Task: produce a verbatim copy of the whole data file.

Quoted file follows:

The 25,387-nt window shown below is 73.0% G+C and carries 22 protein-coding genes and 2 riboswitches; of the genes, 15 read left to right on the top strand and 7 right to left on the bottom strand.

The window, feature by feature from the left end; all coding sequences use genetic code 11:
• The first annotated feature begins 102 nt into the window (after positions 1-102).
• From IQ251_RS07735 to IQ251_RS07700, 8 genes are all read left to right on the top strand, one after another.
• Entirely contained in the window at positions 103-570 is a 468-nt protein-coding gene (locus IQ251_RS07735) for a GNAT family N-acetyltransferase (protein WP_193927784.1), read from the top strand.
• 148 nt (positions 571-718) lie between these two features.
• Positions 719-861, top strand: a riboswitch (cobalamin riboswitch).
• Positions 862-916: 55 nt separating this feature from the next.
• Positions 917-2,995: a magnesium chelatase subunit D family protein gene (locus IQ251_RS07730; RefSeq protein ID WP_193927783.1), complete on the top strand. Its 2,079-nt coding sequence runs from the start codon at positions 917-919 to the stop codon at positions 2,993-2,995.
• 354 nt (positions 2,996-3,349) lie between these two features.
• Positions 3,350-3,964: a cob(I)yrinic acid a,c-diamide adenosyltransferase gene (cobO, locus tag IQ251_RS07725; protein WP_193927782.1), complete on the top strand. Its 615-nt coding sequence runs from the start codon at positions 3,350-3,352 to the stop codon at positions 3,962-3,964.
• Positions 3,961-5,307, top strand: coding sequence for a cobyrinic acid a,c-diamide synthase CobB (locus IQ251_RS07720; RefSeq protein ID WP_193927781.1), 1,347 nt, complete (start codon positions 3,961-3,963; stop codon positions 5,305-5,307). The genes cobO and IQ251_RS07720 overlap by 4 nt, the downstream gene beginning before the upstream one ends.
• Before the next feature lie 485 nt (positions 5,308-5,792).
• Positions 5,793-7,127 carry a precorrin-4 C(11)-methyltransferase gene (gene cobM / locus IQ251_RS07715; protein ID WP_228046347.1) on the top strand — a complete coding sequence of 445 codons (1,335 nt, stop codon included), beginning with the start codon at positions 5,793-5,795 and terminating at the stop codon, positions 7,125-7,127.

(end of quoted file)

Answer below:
The 25,387-nt window shown below is 73.0% G+C and carries 22 protein-coding genes and 2 riboswitches; of the genes, 15 read left to right on the top strand and 7 right to left on the bottom strand.

The window, feature by feature from the left end; all coding sequences use genetic code 11:
• The first annotated feature begins 102 nt into the window (after positions 1-102).
• From IQ251_RS07735 to IQ251_RS07700, 8 genes are all read left to right on the top strand, one after another.
• Entirely contained in the window at positions 103-570 is a 468-nt protein-coding gene (locus IQ251_RS07735) for a GNAT family N-acetyltransferase (protein WP_193927784.1), read from the top strand.
• 148 nt (positions 571-718) lie between these two features.
• Positions 719-861, top strand: a riboswitch (cobalamin riboswitch).
• Positions 862-916: 55 nt separating this feature from the next.
• Positions 917-2,995: a magnesium chelatase subunit D family protein gene (locus IQ251_RS07730; RefSeq protein ID WP_193927783.1), complete on the top strand. Its 2,079-nt coding sequence runs from the start codon at positions 917-919 to the stop codon at positions 2,993-2,995.
• 354 nt (positions 2,996-3,349) lie between these two features.
• Positions 3,350-3,964: a cob(I)yrinic acid a,c-diamide adenosyltransferase gene (cobO, locus tag IQ251_RS07725; protein WP_193927782.1), complete on the top strand. Its 615-nt coding sequence runs from the start codon at positions 3,350-3,352 to the stop codon at positions 3,962-3,964.
• Positions 3,961-5,307, top strand: coding sequence for a cobyrinic acid a,c-diamide synthase CobB (locus IQ251_RS07720; RefSeq protein ID WP_193927781.1), 1,347 nt, complete (start codon positions 3,961-3,963; stop codon positions 5,305-5,307). The genes cobO and IQ251_RS07720 overlap by 4 nt, the downstream gene beginning before the upstream one ends.
• Before the next feature lie 485 nt (positions 5,308-5,792).
• Positions 5,793-7,127 carry a precorrin-4 C(11)-methyltransferase gene (gene cobM / locus IQ251_RS07715; protein ID WP_228046347.1) on the top strand — a complete coding sequence of 445 codons (1,335 nt, stop codon included), beginning with the start codon at positions 5,793-5,795 and terminating at the stop codon, positions 7,125-7,127.